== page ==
Misha’s scores were surprisingly good. I’d known she was bright, under the bubbly airhead exterior she projected, and NYU wouldn’t have offered a scholarship to just anyone, but even so, seeing her scores were all in the eighties surprised me. Which made me feel a little guilty, for doubting her so. “Sakura saku,” I said to her again, and, unlike the first time I’d said that to her when she told us of her scholarship, she grinned back at me.
“Thanks~! Now let’s see yours!”
I took a deep breath and skipped down a few lines to my scores. Sciences and maths were all in the high nineties. Everything else was eighties to low nineties. I blinked as I realized that Misha had gotten better scores than I had in social studies and English. Only by a couple of percentile points, but still.
“Not bad,” observed Shori.
“And you?” Misha said to her girlfriend. We all stepped down to the next page of scores. Shori’s scores were in the same range as Misha’s.
Shori sagged a little in relief. “Thank heavens. My mother would have killed me if I had to take a ronin year.” She grinned at me. “And I have you to thank for not failing the sciences portion.”
I waved that aside. “You’d have done fine without me.”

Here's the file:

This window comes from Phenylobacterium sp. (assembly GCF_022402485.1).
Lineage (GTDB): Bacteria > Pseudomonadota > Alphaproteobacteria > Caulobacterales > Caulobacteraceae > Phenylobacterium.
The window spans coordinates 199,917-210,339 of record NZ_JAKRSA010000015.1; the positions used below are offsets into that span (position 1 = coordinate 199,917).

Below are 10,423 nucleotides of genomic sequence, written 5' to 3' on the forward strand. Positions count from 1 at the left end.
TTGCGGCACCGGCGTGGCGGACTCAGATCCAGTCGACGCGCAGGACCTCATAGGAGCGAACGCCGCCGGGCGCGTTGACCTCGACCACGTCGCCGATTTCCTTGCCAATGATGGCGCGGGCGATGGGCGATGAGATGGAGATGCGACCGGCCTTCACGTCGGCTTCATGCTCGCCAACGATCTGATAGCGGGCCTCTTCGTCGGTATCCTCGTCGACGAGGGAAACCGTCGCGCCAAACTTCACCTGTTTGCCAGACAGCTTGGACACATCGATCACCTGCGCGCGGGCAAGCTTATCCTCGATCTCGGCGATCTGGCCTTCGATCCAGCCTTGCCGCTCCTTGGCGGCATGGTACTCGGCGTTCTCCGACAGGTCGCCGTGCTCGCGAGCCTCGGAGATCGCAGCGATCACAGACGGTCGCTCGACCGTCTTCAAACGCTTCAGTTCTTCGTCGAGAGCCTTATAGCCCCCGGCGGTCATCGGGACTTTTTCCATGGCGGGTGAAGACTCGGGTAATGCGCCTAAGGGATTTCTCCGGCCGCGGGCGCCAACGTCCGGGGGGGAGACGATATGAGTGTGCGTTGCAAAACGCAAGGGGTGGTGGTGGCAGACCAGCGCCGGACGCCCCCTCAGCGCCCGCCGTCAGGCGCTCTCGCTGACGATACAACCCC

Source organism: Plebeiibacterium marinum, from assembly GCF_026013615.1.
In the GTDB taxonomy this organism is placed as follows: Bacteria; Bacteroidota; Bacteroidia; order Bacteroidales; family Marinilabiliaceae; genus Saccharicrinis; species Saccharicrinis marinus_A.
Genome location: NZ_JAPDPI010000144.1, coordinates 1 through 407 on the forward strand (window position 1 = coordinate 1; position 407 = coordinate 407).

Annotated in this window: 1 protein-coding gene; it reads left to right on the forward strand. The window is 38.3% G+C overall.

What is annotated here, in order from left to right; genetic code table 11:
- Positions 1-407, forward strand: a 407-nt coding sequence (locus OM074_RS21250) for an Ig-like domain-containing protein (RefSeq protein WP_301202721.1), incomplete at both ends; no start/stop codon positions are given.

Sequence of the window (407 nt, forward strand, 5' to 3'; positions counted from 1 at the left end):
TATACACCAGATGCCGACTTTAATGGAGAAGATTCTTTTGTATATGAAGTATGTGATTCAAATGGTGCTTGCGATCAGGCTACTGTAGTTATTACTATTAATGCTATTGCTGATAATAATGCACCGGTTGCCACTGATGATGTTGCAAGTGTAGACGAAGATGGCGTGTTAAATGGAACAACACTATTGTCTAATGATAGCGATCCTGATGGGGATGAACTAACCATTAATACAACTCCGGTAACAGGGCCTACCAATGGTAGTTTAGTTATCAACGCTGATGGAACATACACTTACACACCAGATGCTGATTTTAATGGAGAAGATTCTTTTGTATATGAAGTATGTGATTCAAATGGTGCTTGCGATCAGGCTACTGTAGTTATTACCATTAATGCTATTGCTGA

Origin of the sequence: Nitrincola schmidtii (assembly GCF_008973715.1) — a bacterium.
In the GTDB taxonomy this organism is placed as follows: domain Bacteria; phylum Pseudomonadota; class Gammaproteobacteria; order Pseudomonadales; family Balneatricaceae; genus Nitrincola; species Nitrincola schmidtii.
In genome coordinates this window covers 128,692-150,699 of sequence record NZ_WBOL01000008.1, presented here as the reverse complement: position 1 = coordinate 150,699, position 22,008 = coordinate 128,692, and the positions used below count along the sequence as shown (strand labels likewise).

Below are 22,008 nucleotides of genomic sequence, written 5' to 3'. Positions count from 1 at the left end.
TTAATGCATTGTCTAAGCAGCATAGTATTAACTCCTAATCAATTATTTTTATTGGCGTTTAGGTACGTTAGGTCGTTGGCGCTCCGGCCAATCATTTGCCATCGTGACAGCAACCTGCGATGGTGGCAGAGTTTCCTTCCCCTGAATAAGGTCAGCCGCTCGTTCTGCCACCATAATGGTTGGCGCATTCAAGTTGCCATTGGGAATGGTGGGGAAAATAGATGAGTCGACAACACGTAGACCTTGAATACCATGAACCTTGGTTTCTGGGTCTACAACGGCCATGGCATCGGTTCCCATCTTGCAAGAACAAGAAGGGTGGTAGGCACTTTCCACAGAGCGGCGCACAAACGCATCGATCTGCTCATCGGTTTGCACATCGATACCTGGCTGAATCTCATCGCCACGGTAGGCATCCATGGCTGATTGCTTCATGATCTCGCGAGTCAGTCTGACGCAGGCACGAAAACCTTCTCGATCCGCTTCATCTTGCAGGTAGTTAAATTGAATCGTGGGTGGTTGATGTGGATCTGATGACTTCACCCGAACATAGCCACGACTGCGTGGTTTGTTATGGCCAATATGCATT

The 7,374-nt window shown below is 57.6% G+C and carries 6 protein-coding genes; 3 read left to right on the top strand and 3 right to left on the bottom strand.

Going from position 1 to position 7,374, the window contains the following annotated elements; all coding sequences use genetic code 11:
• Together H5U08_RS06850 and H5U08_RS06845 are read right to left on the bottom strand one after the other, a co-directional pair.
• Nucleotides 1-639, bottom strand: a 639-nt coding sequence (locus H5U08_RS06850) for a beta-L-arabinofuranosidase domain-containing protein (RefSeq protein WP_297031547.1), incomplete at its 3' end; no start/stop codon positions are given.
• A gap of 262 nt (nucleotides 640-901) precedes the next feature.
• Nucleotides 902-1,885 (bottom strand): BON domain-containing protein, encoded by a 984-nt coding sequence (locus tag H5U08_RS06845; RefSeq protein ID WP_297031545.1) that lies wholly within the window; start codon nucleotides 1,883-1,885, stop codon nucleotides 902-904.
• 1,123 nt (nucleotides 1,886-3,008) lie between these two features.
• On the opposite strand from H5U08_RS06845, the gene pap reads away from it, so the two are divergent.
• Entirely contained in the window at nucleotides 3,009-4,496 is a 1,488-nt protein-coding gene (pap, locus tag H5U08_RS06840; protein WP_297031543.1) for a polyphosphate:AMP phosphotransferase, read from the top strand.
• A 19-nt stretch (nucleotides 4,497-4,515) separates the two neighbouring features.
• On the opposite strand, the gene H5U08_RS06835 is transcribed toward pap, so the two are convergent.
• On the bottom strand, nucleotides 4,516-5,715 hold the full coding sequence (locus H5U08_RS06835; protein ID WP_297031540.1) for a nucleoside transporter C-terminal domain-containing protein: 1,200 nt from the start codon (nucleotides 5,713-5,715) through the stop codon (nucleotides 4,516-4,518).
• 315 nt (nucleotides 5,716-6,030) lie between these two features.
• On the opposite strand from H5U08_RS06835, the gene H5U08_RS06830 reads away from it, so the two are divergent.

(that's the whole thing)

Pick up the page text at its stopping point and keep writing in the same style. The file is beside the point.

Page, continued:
“Doubtful. I bet you’re responsible for at least ten percentile points of my score, if not more.”
I felt warmed by her thanks. “Well, you’re welcome. It was fun to teach you.”
I grinned. “Yeah. Really. I actually do enjoy this teaching stuff.”
I heard a gentle cough behind us, and a man’s voice saying, “Miss Mikado, might I impose upon your sign interpretation skills for a moment?”
We turned to see Yamaku’s principal standing behind us, smiling.
“Of course, Principal-san~!” Misha beamed.
He nodded his thanks to her, then turned to address Shizune. “Miss Hakamicihi. As the former head of the student council, and the organizer of the study groups for our students this year, I thought you should know that this year’s graduating class had an eighty-seven percent pass rate on the Center Test, the highest in Yamaku’s history.” He then surprised us all by bowing to her. Shizune of course didn’t even blink, but bowed back, a small proud smile on her face.
“Thang you, sir,” she said. “I was pleased to be able to serve my fellow students.”
“You served them very well indeed. Please don’t hesitate to use me as a reference should you need to in the future.”
Shizune bowed again. “Thank you, sir. I appreciate that.”
He nodded to us. “Well, I won’t keep you from your celebrations. Sakura saku, all of you. You’ve done Yamaku proud.”
He went back into his office. I smiled proudly at Shizune, and she grinned back. Her plan had borne fruit. Not only had we passed the tests, but a record number of our classmates had as well.
“Good job, Shizune! You did it!” Misha said proudly.
Shizune shook her head, still smiling. [No, we
did it.] She glanced at me, and we said, in unison, “We win!”
|| Epilogue —>>